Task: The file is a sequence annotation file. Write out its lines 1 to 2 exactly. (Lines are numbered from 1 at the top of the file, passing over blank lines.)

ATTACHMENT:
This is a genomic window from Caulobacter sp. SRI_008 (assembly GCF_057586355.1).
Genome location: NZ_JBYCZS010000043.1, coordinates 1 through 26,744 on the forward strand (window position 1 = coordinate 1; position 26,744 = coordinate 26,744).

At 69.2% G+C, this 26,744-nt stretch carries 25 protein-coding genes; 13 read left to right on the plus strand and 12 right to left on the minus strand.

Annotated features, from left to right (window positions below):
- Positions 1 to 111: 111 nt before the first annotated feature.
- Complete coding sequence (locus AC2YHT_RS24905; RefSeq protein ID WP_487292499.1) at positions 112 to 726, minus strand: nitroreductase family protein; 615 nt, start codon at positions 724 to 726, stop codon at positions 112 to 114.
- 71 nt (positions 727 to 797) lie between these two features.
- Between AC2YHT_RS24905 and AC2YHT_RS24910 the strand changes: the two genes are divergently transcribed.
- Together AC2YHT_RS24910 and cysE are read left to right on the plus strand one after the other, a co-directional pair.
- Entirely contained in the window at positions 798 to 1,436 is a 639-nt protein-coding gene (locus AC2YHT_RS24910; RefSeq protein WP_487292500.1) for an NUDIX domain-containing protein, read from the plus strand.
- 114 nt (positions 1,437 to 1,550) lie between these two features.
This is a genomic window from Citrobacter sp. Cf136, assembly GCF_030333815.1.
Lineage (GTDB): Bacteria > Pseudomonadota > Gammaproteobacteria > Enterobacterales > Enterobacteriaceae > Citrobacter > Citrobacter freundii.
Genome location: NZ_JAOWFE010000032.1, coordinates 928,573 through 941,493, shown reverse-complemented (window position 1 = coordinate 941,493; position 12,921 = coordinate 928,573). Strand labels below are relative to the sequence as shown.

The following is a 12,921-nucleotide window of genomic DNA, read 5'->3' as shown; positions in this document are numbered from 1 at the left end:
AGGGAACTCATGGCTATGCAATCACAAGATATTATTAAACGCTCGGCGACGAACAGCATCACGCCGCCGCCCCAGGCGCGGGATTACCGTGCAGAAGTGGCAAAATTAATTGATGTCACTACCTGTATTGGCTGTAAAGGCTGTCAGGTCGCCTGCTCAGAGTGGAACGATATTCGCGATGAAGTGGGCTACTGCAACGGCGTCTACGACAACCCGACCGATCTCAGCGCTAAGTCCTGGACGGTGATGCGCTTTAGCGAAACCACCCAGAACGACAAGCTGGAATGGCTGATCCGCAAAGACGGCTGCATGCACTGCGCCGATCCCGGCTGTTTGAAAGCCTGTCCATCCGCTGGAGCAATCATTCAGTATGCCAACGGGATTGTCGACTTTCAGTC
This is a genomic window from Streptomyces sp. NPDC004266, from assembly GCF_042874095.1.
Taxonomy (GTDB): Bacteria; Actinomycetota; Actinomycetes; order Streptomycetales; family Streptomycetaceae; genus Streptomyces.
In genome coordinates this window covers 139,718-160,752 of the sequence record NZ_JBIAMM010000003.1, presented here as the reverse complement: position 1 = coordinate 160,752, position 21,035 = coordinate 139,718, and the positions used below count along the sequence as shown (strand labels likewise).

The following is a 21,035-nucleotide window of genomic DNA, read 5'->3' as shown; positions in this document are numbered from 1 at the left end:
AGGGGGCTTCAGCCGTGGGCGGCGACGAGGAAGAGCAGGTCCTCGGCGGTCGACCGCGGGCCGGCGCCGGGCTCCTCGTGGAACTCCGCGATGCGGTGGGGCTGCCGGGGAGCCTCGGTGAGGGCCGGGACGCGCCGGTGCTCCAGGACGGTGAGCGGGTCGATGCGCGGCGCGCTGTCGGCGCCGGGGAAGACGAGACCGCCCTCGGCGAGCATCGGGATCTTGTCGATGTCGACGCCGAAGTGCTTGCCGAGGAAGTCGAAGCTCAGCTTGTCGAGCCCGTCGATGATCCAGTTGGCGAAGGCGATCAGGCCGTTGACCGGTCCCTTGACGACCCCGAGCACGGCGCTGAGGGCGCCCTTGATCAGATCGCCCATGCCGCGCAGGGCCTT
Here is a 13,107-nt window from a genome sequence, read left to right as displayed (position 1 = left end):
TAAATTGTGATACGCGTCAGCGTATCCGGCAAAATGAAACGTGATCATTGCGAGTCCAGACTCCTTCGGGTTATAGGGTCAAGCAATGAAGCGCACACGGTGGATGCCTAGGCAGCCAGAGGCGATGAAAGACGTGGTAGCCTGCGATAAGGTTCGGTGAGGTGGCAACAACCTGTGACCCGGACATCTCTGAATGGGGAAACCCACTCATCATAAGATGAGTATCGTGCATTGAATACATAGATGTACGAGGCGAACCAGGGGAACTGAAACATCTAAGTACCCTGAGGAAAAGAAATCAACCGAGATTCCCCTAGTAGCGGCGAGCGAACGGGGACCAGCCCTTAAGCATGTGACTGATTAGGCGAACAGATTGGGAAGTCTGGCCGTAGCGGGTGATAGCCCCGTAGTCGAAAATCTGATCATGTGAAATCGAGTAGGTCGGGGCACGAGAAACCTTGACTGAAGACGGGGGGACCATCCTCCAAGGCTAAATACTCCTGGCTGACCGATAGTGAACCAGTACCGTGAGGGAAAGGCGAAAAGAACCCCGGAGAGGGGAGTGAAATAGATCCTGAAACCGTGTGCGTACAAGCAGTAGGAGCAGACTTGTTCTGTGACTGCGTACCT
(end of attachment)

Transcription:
This is a genomic window from Caulobacter sp. SRI_008 (assembly GCF_057586355.1).
Genome location: NZ_JBYCZS010000043.1, coordinates 1 through 26,744 on the forward strand (window position 1 = coordinate 1; position 26,744 = coordinate 26,744).